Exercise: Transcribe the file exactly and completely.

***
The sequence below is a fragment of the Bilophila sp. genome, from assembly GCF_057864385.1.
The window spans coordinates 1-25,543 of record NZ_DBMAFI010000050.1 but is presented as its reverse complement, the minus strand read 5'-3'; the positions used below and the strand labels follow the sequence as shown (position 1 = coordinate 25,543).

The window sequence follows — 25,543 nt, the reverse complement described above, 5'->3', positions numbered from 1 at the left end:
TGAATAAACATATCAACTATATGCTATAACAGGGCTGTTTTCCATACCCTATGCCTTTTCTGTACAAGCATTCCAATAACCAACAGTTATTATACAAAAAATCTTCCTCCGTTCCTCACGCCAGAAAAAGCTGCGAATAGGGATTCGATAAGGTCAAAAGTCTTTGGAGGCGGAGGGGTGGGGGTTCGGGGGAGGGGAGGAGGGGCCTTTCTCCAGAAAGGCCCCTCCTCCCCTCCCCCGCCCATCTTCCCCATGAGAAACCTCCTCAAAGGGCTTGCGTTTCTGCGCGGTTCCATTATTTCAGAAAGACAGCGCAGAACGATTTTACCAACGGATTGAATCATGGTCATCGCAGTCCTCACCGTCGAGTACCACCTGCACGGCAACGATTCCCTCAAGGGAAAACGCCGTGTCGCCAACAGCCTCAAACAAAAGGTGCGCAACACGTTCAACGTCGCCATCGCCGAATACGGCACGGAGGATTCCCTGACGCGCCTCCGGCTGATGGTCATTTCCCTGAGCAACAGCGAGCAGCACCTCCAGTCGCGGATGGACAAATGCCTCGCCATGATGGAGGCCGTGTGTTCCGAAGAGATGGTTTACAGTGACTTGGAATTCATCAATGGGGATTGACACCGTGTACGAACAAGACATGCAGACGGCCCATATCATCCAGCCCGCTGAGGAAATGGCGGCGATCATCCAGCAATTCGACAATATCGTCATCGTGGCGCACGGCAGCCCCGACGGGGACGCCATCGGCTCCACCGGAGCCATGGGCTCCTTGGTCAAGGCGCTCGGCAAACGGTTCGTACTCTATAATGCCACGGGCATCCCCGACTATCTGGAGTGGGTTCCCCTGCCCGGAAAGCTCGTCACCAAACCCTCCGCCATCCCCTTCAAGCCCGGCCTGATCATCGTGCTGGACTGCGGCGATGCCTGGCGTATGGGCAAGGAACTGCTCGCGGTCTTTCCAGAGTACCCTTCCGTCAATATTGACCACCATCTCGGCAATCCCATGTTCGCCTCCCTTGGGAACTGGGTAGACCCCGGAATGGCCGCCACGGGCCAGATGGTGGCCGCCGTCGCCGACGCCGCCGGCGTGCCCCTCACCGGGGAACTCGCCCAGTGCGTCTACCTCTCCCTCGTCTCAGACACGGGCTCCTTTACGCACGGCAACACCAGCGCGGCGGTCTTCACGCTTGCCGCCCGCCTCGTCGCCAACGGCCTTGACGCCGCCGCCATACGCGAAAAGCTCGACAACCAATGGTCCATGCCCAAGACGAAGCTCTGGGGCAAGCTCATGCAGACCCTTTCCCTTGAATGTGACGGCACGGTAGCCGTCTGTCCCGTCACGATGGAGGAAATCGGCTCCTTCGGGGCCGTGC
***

The sequence below is a fragment of the Bilophila sp. genome, from assembly GCF_057864385.1.
The window spans coordinates 1-25,543 of record NZ_DBMAFI010000050.1 but is presented as its reverse complement, the minus strand read 5'-3'; the positions used below and the strand labels follow the sequence as shown (position 1 = coordinate 25,543).

The window sequence follows — 25,543 nt, the reverse complement described above, 5'->3', positions numbered from 1 at the left end:
TGAATAAACATATCAACTATATGCTATAACAGGGCTGTTTTCCATACCCTATGCCTTTTCTGTACAAGCATTCCAATAACCAACAGTTATTATACAAAAAATCTTCCTCCGTTCCTCACGCCAGAAAAAGCTGCGAATAGGGATTCGATAAGGTCAAAAGTCTTTGGAGGCGGAGGGGTGGGGGTTCGGGGGAGGGGAGGAGGGGCCTTTCTCCAGAAAGGCCCCTCCTCCCCTCCCCCGCCCATCTTCCCCATGAGAAACCTCCTCAAAGGGCTTGCGTTTCTGCGCGGTTCCATTATTTCAGAAAGACAGCGCAGAACGATTTTACCAACGGATTGAATCATGGTCATCGCAGTCCTCACCGTCGAGTACCACCTGCACGGCAACGATTCCCTCAAGGGAAAACGCCGTGTCGCCAACAGCCTCAAACAAAAGGTGCGCAACACGTTCAACGTCGCCATCGCCGAATACGGCACGGAGGATTCCCTGACGCGCCTCCGGCTGATGGTCATTTCCCTGAGCAACAGCGAGCAGCACCTCCAGTCGCGGATGGACAAATGCCTCGCCATGATGGAGGCCGTGTGTTCCGAAGAGATGGTTTACAGTGACTTGGAATTCATCAATGGGGATTGACACCGTGTACGAACAAGACATGCAGACGGCCCATATCATCCAGCCCGCTGAGGAAATGGCGGCGATCATCCAGCAATTCGACAATATCGTCATCGTGGCGCACGGCAGCCCCGACGGGGACGCCATCGGCTCCACCGGAGCCATGGGCTCCTTGGTCAAGGCGCTCGGCAAACGGTTCGTACTCTATAATGCCACGGGCATCCCCGACTATCTGGAGTGGGTTCCCCTGCCCGGAAAGCTCGTCACCAAACCCTCCGCCATCCCCTTCAAGCCCGGCCTGATCATCGTGCTGGACTGCGGCGATGCCTGGCGTATGGGCAAGGAACTGCTCGCGGTCTTTCCAGAGTACCCTTCCGTCAATATTGACCACCATCTCGGCAATCCCATGTTCGCCTCCCTTGGGAACTGGGTAGACCCCGGAATGGCCGCCACGGGCCAGATGGTGGCCGCCGTCGCCGACGCCGCCGGCGTGCCCCTCACCGGGGAACTCGCCCAGTGCGTCTACCTCTCCCTCGTCTCAGACACGGGCTCCTTTACGCACGGCAACACCAGCGCGGCGGTCTTCACGCTTGCCGCCCGCCTCGTCGCCAACGGCCTTGACGCCGCCGCCATACGCGAAAAGCTCGACAACCAATGGTCCATGCCCAAGACGAAGCTCTGGGGCAAGCTCATGCAGACCCTTTCCCTTGAATGTGACGGCACGGTAGCCGTCTGTCCCGTCACGATGGAGGAAATCGGCTCCTTCGGGGCCGTGC